Saturday, July 23, 2011

How has the Internet changed the way you think?

Just yesterday, my son asked if he should take Huxley's Brave New World on a flight with him to Los Angeles.  The book is a dark portrayal of a dystopic future.  I guess the questions and my mood made be a bit more sober than usual.

Then, a friend (Bruce Frank) was reading from a compilation of articles published on which answered the question: "How has the Internet changed the way you think?"

Here is my response...

The ability to connect 24/7 with media has affected everything.  I'm sure a book could be written, but in a sort of recursive way (like the way Escher painted,) the answer is 'infected' with the Internet.  Like defining a word using the word.

The first thing I did was Google it.

I read an article recently that claimed one of the changes is the way we remember information.  Why do you need to remember anything if you can find the answer on your mobile phone?  I used to pride myself on my memory of clients' phone numbers.  I can honestly say I don't know my mom's phone number: it's in my cell phone along with (I was aghast to learn when I backed it up) 900 other contacts.  HOW CAN THAT BE POSSIBLE?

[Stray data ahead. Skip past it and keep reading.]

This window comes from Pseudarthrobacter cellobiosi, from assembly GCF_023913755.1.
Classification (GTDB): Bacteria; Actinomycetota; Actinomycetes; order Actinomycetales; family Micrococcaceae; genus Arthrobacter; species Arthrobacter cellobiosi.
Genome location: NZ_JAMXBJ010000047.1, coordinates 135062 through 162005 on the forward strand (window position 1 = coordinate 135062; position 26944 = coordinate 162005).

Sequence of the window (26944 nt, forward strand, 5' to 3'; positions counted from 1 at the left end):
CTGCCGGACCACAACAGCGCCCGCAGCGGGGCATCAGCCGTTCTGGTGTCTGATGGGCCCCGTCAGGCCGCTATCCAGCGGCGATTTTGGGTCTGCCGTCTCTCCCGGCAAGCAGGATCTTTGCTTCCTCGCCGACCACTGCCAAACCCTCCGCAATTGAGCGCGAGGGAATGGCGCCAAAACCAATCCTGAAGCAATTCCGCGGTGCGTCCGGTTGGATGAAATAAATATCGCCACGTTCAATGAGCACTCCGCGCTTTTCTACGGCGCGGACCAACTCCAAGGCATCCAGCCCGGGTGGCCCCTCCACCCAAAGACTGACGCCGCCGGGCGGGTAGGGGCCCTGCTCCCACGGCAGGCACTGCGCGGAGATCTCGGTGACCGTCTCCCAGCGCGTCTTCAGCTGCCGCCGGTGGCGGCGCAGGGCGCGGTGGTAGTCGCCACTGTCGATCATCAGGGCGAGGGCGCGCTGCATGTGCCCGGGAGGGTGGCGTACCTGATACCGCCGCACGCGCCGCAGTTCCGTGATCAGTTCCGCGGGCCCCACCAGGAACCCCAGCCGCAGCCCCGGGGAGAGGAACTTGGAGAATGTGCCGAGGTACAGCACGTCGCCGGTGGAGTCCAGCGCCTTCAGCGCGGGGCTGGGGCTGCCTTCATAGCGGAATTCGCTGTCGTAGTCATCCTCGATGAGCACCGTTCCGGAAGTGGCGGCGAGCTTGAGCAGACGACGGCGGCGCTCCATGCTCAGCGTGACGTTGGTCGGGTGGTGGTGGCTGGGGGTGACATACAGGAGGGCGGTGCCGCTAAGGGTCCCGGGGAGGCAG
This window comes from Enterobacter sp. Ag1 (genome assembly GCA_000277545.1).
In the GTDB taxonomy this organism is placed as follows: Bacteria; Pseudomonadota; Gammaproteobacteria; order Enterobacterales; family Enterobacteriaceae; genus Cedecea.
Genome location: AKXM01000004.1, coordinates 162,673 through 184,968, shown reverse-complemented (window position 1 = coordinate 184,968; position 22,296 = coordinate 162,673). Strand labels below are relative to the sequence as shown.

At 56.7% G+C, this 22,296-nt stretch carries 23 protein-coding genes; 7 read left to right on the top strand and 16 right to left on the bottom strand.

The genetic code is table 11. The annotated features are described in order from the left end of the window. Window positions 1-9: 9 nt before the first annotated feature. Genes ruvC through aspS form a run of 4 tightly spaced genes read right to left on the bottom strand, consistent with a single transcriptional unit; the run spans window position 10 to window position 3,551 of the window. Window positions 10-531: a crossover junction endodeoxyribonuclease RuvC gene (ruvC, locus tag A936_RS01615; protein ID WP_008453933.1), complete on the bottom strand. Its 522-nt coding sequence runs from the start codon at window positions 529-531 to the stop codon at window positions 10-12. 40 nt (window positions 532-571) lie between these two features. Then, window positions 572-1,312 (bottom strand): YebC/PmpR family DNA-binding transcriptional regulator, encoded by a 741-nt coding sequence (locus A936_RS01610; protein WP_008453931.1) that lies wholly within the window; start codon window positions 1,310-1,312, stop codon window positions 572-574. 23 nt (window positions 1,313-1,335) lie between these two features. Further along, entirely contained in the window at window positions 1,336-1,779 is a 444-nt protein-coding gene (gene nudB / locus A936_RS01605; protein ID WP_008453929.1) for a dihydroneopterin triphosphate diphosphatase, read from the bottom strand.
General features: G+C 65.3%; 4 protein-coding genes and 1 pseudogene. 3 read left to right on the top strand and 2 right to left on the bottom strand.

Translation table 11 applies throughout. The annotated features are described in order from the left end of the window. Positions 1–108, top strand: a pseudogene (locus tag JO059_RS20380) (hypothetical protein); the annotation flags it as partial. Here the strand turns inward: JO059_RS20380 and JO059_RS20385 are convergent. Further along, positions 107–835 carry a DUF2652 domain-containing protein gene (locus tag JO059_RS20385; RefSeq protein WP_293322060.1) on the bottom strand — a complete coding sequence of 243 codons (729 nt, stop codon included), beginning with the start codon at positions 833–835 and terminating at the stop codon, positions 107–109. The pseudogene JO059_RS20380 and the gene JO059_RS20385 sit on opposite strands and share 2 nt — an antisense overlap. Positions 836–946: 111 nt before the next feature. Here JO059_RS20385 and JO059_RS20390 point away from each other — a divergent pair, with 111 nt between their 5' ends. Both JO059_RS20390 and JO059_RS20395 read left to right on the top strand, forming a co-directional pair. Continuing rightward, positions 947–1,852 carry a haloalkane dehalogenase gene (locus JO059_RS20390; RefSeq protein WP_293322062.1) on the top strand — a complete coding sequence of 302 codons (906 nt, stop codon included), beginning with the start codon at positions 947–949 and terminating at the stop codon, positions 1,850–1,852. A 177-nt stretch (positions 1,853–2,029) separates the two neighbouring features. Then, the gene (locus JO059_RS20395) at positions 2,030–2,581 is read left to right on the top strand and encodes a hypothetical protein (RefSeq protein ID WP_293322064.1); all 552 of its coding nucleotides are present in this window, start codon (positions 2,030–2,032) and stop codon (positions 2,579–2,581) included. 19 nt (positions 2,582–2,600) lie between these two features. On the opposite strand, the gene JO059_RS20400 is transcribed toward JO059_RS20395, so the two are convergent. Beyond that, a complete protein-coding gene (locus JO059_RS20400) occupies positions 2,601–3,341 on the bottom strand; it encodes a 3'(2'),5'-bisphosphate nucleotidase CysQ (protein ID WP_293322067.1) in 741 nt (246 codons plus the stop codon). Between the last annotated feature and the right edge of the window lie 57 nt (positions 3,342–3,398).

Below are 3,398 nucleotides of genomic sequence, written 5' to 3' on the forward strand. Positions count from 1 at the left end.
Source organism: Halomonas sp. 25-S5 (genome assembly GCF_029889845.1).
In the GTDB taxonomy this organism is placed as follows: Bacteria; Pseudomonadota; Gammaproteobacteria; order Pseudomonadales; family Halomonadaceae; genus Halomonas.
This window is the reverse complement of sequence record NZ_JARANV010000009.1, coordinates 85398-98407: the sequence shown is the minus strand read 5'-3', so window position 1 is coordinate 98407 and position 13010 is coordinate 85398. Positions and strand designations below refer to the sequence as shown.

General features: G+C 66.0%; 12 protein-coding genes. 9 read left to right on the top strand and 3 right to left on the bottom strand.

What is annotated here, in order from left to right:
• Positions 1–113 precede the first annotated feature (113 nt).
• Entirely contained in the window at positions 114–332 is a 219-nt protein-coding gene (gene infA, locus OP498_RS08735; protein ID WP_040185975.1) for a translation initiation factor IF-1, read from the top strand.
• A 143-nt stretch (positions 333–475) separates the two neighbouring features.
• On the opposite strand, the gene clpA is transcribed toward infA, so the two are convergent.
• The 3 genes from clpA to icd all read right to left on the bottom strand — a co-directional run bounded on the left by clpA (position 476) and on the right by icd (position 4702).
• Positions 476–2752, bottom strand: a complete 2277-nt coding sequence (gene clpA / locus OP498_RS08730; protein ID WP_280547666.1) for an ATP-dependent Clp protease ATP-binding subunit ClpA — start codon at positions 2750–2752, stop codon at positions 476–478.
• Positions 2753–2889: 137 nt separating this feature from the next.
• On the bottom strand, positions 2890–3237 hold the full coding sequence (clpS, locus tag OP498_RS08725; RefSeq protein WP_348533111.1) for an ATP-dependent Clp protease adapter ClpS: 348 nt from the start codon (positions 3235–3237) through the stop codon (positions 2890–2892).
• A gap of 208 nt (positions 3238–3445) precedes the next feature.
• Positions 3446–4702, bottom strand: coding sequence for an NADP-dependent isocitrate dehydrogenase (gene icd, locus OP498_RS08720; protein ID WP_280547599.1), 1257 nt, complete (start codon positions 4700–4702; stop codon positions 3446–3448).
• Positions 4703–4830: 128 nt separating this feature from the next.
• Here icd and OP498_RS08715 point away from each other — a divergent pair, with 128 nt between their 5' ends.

And why would kids want/need to learn anything?  They all have iPads (or will) and the answer to any question will be delivered by Google.  And if Google can't find it - how important can it be?

What about spelling, grammar or punctuation.  Seriously, when I'm texting you and using Ur, 4, 2, sup? and :) to communicate, who cares about apostrophes, possession, conjugation or tense agreement?

You've all chided me for my multiple e-mail addresses.  I recall creating them.  Each was an escape from the torrent of messages.  It used to be Spam.  Now, the Spam is gone - but the torrent remains!  Good messages from important people I should read, file, respond to or just think about.  It's like getting 50-70 pieces of mail a day!  How can you deal with that?

The Luddite movement responded to the onslaught of automation with violence.  John Henry supposedly died competing with a machine.  And now Chess and Jeopardy are proving that machines are as smart as they are strong.  No less, the Internet?

Of what use are humans?  To keep the lights on?